Recreational Number Theory, Unsolved Problem

• MHB
• Tamas
In summary, the conversation discusses the search for a perfect power k^m > 1 where k, m, and k^m do not contain 2 in their decimal digits and do not share any decimal digit. The speaker has tried using an online calculator and manual checking, but has not found a solution. They are interested in finding a solution or proof of its impossibility, but do not have the capability to do so. The conversation also mentions that such powers exist with all other decimal digits except 2, and provides examples for each digit. The possibility of a brute force search or a proof is mentioned, but it is currently unknown if such a solution exists.
Tamas
Find a perfect power k^m > 1 where k, m, k^m do not contain 2 in their decimal digits, nor do share any decimal digit, no matter if k^m might possibly be expressed in more than one way for some value, e.g. 8^2 = 4^3. I do not know if such an integer exists at all, or how many and how large they are if they do. What did I do to try finding a solution to this problem? I cannot compute or program, so I tried an online big integer calculator with manual input and checking. This was, though methodical, but slow. I got to very large numbers without success, and the more digits appeared, the less likelihood remained for finding a match. Since I am not a mathematician, let alone a number theorist, I cannot prove or disprove the existence of such integer. Finding one can be a proof, but it is beyond my capabilities. Still, this interesting problem fascinates me and I hope others will like it too.

The more interesting it is, because powers exist with all the other individual decimal digits d missing from the otherwise also not decimal digit sharing k, m, and k^m.
So, d = 2 seems to be elusive, or, is indeed the exception?
Easily found examples for each d not equal 2 as follows:
For d = 0 -> 2^3 = 8; for d = 1 -> 3^2 = 9; for d = 3 -> 67^2 = 4489; for d = 4 -> 33^2 = 1089; for d = 5 -> 2^4 = 4^2 = 16; for d = 6 -> 7^2 = 49;
for d = 7 -> 44^2 = 1936; for d = 8 -> 34^2 = 1156; and for d = 9 -> 38^2 = 1444.
I believe a brute force search may bring up perhaps an example for d = 2, or an insightful proof is found for its impossibility and therefore non-existence.
Without these, we don't know.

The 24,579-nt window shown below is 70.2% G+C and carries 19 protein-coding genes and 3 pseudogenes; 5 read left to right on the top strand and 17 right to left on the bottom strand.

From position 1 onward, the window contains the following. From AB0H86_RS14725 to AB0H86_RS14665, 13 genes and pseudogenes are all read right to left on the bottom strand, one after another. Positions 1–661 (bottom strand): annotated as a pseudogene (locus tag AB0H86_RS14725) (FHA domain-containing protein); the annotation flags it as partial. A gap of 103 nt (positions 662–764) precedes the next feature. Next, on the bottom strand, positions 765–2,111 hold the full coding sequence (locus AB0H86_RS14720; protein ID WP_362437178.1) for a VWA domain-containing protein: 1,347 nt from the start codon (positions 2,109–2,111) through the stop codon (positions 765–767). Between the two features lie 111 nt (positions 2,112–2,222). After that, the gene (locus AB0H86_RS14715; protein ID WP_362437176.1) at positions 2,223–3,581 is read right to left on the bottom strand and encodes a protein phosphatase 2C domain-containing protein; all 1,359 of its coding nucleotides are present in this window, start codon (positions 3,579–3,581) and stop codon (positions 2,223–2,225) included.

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1. What is recreational number theory?

Recreational number theory is the branch of mathematics that deals with the study of numbers and patterns for fun and entertainment, rather than for practical applications.

2. What are some examples of recreational number theory problems?

Some examples of recreational number theory problems include finding patterns in prime numbers, exploring the properties of perfect numbers, and solving mathematical puzzles involving numbers.

3. What is an unsolved problem in recreational number theory?

One unsolved problem in recreational number theory is the Collatz conjecture, which states that for any positive integer, if it is even, divide it by 2, and if it is odd, multiply it by 3 and add 1. Repeating this process will eventually lead to the number 1.

4. How is recreational number theory different from other branches of mathematics?

Recreational number theory differs from other branches of mathematics in that it is not focused on solving real-world problems or developing practical applications. Instead, it is primarily concerned with exploring patterns and relationships between numbers for the sake of curiosity and enjoyment.

5. How can recreational number theory be applied in everyday life?

While recreational number theory may not have direct practical applications, it can help improve critical thinking and problem-solving skills, as well as foster a deeper understanding and appreciation for the beauty and complexity of mathematics.

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